Protecting your assets

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Laptops get stolen, memory sticks seldom survive an accidental boil wash (I’m on my third), and Word can be relied upon to corrupt your magnum opus at the most inopportune moment  – consequently, it’s vital that you back up your work regularly.  Unfortunately, most of us don’t realise the importance of backing up until it’s too late.   Victims of data loss acquire a certain spectral quality and can be easily spotted.  On the bright side, there are lots of tips and tools to help you:

Campus workstations

If you’re using the Sussex network, make sure you save files to your N: drive.  If you accidentally delete them, they can be recovered through the central backup.

Your PC/Mac

If you use a memory stick to back up your work, make sure you don’t leave it in your laptop/PC.  In the event of fire/theft/other calamity, you’ll lose both.

Windows includes a backup tool which can be scheduled to run at regular intervals.  This functionality is quite well hidden in XP (see here for a good tutorial), but quite conspicuous in Windows 7.

There’s a similar tool for the Mac called Time Machine.

These tools will only back up your files to a local/external drive.  For extra security, you need an online backup system as well.

Online backups

My weapon of choice is Mozy, which gives you 2Gb of remote storage free of charge.  The client works on both Windows and Mac and runs unobtrusively in the background.  In the event of data loss, you can simply visit their website and download your files.  If there is a significant amount of data to be restored, you can request a disc to be couriered instead.  Other backup tools are available.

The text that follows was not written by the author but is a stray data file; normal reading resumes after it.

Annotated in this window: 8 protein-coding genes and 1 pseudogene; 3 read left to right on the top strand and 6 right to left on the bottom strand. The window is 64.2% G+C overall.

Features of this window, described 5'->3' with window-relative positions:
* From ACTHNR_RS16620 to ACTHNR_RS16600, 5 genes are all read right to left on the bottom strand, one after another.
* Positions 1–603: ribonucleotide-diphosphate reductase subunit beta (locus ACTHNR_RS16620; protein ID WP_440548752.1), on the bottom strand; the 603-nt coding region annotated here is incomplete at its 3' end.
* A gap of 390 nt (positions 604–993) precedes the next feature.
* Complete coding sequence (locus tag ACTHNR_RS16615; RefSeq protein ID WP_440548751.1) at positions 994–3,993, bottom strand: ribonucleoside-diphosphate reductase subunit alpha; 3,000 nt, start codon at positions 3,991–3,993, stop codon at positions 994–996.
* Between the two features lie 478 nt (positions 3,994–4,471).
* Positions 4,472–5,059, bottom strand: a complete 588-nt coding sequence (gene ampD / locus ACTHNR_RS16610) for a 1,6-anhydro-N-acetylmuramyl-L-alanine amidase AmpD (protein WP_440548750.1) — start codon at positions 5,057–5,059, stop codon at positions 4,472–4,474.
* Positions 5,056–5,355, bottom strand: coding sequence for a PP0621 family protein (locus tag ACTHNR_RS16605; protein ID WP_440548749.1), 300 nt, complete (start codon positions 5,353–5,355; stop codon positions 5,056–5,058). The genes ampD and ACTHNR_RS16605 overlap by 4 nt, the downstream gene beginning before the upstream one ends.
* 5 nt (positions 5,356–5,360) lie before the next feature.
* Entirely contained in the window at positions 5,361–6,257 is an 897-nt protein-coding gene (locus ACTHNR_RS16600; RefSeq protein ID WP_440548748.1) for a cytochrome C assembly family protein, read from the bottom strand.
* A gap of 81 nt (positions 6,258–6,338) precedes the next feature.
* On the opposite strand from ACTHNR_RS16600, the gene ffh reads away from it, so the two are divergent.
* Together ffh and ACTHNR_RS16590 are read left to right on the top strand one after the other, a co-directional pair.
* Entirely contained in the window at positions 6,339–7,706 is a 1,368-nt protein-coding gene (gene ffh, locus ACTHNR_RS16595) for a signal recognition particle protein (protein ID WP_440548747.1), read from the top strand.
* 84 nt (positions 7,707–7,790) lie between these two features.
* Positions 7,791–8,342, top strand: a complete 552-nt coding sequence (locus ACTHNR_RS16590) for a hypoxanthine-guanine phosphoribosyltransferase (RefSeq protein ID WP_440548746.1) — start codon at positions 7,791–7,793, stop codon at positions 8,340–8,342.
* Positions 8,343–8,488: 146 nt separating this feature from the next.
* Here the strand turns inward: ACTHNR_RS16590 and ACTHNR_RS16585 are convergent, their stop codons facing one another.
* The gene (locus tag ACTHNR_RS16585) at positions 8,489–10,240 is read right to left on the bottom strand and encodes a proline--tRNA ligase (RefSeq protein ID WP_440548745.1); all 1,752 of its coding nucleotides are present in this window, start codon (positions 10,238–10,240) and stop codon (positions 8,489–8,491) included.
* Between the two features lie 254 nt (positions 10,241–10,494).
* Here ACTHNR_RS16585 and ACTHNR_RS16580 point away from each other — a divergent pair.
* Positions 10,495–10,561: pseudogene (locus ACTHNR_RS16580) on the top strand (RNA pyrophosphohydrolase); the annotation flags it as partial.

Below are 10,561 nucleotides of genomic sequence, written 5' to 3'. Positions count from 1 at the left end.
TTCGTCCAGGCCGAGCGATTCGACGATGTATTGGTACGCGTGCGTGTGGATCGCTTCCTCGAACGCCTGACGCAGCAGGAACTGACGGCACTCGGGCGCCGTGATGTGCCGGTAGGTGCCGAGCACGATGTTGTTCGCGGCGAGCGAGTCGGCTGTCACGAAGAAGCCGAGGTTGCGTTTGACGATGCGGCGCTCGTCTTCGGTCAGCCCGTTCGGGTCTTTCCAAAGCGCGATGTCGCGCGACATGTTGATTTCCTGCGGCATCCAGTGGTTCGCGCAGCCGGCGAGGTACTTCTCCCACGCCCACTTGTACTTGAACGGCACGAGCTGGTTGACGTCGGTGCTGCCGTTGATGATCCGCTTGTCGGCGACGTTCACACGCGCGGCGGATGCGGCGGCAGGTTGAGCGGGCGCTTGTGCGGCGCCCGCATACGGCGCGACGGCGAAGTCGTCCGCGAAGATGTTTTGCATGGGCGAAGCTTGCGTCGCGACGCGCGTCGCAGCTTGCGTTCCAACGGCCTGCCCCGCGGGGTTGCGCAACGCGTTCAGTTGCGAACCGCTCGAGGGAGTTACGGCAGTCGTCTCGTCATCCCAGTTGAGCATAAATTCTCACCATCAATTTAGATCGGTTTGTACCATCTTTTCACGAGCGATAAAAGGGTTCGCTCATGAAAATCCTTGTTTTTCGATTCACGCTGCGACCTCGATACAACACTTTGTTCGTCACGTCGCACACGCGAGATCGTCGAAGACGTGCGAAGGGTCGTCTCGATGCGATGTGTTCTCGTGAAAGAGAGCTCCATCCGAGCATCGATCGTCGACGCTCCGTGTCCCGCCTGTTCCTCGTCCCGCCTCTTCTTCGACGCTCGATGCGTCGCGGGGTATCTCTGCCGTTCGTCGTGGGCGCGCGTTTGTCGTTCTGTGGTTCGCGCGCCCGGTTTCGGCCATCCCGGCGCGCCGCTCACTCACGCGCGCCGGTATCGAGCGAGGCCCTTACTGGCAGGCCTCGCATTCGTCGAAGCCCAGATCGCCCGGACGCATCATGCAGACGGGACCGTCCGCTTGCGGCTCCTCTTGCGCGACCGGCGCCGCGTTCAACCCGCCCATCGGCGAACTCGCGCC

Another useful tool is Dropbox, an application that syncs your files online and across your computers.  As soon as you click ‘save’, your document is uploaded to the Dropbox server and available through any other device on which you’ve installed the client.  The free account includes a generous 2Gb of storage space.  Dropbox also allows you to go back in time to undo changes to files or undelete them.  Spideroak is another tool that will do the same job for you.

Whatever you decide to use, a strong backup plan will mitigate against a variety of disasters.  It’s a bit of pain getting everything set up, but it’s much easier than having to rewrite your thesis.


One thought on “Protecting your assets

    Joel said:
    August 16, 2010 at 13:21

    Thanks for your suggestion. I already use an online backup called safecopybackup. They offer 3GB remote storage free of charge. To me it’s cheaper than Mozy. I love it.

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